National

Only a Band-Aid Stops IRS from Stifling 501(c)4 Free Speech

Policy

In late 2013 the Internal Revenue Service, already under criticism for a scandal that involved targeting conservative non-profit groups, proposed changing the rules that govern so-called 501(c)4 organizations – named after the portion of the tax code that authorizes their existence. Unlike many non-profits which fund themselves with tax deductible contributions, 501(c)4 groups can’t offer a tax benefit to donors, but they are allowed to keep the identity of their donors secret and they are allowed to speak out more explicitly than other non-profits when it comes to some public policy matters.

That freedom to speak more openly and specifically about public policy troubled the IRS. Under proposed rule 134417-13, the IRS seeks to narrowly constrain non-profit organizations incorporated as 501(c)4s by muzzling them when it came to public policy issues. “The promotion of social welfare does not include direct or indirect candidate-related political activity,” the proposed rule reads in part.

Already non-profits cannot tell people to “vote for” or support or donate to candidates, whether by name or by reference. But 501(c)4 groups can focus on issues, and can urge the public to contact candidates for office or officeholders about a policy issue. It is that kind of work that 134417-13 would put an end to. Additionally, the rule would specifically prohibit non-profit groups from conducting non-partisan voter registration drives.

“[F]or well over half a century, the IRS’s regulations have recognized that §501(c)(4) organizations can lawfully and appropriately engage in substantial levels of political activity—as long as it is less than 50 percent of the organization’s activities,” wrote Hans von Spakovsky, a former Federal Election Commission and U.S. Department of Justice official who now conducts research at the Heritage Foundation, of the proposed rule.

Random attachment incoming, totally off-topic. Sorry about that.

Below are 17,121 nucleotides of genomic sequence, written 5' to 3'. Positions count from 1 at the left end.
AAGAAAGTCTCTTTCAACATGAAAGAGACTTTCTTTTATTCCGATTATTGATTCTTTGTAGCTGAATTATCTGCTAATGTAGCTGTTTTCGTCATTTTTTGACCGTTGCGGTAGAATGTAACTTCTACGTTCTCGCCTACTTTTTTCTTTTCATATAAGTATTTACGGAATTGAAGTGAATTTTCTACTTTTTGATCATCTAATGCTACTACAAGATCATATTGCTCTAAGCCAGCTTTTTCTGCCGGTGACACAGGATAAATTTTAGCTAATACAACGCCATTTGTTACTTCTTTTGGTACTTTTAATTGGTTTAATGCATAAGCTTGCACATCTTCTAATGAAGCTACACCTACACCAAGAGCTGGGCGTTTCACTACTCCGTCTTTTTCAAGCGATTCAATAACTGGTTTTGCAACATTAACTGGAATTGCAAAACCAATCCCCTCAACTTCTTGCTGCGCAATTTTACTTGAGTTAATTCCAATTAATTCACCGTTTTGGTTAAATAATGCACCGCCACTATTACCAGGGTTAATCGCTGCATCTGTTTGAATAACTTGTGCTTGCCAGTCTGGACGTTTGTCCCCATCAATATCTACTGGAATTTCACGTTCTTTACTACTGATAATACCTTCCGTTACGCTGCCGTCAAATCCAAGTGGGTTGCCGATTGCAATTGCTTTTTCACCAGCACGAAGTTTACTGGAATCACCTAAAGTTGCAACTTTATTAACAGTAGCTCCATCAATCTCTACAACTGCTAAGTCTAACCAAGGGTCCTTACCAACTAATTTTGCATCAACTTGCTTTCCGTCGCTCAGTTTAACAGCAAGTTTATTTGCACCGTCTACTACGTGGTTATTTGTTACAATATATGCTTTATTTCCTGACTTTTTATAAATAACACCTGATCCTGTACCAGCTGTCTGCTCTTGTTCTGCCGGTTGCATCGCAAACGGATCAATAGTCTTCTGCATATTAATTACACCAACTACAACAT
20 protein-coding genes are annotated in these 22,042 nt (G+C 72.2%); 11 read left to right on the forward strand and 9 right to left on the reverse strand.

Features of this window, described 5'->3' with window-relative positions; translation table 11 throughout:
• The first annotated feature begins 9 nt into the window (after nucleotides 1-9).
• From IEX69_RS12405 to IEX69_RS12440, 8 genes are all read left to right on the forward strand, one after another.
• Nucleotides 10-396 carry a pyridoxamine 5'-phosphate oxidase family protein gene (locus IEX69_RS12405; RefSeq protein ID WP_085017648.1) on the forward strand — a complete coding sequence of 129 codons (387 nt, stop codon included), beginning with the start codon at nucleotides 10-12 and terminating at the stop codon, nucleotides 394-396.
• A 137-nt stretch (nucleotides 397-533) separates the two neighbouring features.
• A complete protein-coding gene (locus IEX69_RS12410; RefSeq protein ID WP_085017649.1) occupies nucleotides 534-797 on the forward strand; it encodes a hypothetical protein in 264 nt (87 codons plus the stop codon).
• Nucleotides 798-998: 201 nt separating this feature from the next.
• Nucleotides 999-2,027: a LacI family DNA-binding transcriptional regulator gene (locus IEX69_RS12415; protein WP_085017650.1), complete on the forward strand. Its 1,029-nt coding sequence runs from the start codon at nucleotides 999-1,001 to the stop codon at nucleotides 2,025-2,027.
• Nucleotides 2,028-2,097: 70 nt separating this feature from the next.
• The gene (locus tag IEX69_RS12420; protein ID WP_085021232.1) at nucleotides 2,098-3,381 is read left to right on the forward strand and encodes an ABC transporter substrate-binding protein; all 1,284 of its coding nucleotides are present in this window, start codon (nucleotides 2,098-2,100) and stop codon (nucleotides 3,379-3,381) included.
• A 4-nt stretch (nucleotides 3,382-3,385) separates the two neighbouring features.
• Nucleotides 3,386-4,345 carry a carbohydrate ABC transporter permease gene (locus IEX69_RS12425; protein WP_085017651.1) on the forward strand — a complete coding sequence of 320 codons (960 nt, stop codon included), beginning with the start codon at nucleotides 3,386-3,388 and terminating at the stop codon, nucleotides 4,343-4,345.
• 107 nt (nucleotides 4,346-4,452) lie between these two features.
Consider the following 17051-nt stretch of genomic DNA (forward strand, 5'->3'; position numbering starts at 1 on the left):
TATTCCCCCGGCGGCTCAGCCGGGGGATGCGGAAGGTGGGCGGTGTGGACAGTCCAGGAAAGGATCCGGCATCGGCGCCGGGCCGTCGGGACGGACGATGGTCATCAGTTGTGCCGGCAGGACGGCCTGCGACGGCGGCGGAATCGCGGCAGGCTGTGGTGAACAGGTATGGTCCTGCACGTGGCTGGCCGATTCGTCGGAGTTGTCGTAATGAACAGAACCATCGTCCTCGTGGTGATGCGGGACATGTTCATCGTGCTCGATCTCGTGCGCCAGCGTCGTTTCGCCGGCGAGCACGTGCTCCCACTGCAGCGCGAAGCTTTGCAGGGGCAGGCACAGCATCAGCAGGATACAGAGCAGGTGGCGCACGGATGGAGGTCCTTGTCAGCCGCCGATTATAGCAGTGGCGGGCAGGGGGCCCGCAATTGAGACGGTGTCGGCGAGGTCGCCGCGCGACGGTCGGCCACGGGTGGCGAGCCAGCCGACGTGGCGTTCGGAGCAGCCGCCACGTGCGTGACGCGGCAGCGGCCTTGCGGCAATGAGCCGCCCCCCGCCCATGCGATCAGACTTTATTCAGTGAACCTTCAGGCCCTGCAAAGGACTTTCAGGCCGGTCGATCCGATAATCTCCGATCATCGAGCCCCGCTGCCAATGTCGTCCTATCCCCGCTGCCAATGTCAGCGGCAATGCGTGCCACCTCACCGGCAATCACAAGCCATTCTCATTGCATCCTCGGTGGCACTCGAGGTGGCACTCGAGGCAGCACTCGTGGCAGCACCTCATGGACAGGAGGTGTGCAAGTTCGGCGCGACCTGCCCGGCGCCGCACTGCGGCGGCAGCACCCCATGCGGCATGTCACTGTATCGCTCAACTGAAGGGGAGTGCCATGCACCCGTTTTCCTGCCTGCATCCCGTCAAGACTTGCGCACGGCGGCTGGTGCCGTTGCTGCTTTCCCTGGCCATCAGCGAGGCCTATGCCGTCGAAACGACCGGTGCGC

After being inundated with mostly negative feedback about the proposal, the IRS in 2014 delayed implementation of the rule. But that wasn’t enough for Congress. In the year-end spending bill passed in December 2015, Congress prohibited the IRS from fully adopting or implementing 134417-13, but only until September 30, 2016.

Section 127 of Division E of HR 2029 declares:

“[N]one of the funds made available in this or any other Act may be used by the Department of the Treasury, including the Internal Revenue Service, to issue, revise, or finalize any regulation, revenue ruling, or other guidance not limited to a particular taxpayer relating to the standard which is used to determine whether an organization is operated exclusively for the promotion of social welfare for purposes of section 501(c)(4) of the Internal Revenue Code of 1986”.

But that free speech protect expires at the end of September.

The House has passed HR 5485, which extends the same language for another year – until the end of September 2017. But that legislation has not yet cleared the Senate according Congress.gov, the official legislative website of Congress.

Just why Republicans – who control Congress – included an expiration date on their efforts to stop the IRS from muzzling the free speech rights of some non-profit groups is not clear. Certainly as long as the GOP has comfortable majorities in both chambers, the language should be able to get into annual appropriations bills without any problem. But a more permanent fix to the problem would be to clarify that “social welfare” as it appears in the tax code, does not exclude speech or activities related to government activity, public policy, or policy and political debates.

Organizations that stand to lose the most from the IRS’s imposition of this restriction range from Heritage Action for America, which operates as a 501(c)4, to Americans for Prosperity, which has local chapters across the country that advocate for free market principles in state and federal policy.

Until Congress permanently clarifies the meaning of “social welfare” – which von Spakovsky argues should include policy debates and general election participation in a republican democracy – a band-aid fix is all that prevents the IRS from slapping a free speech muzzle on some non-profit organizations.

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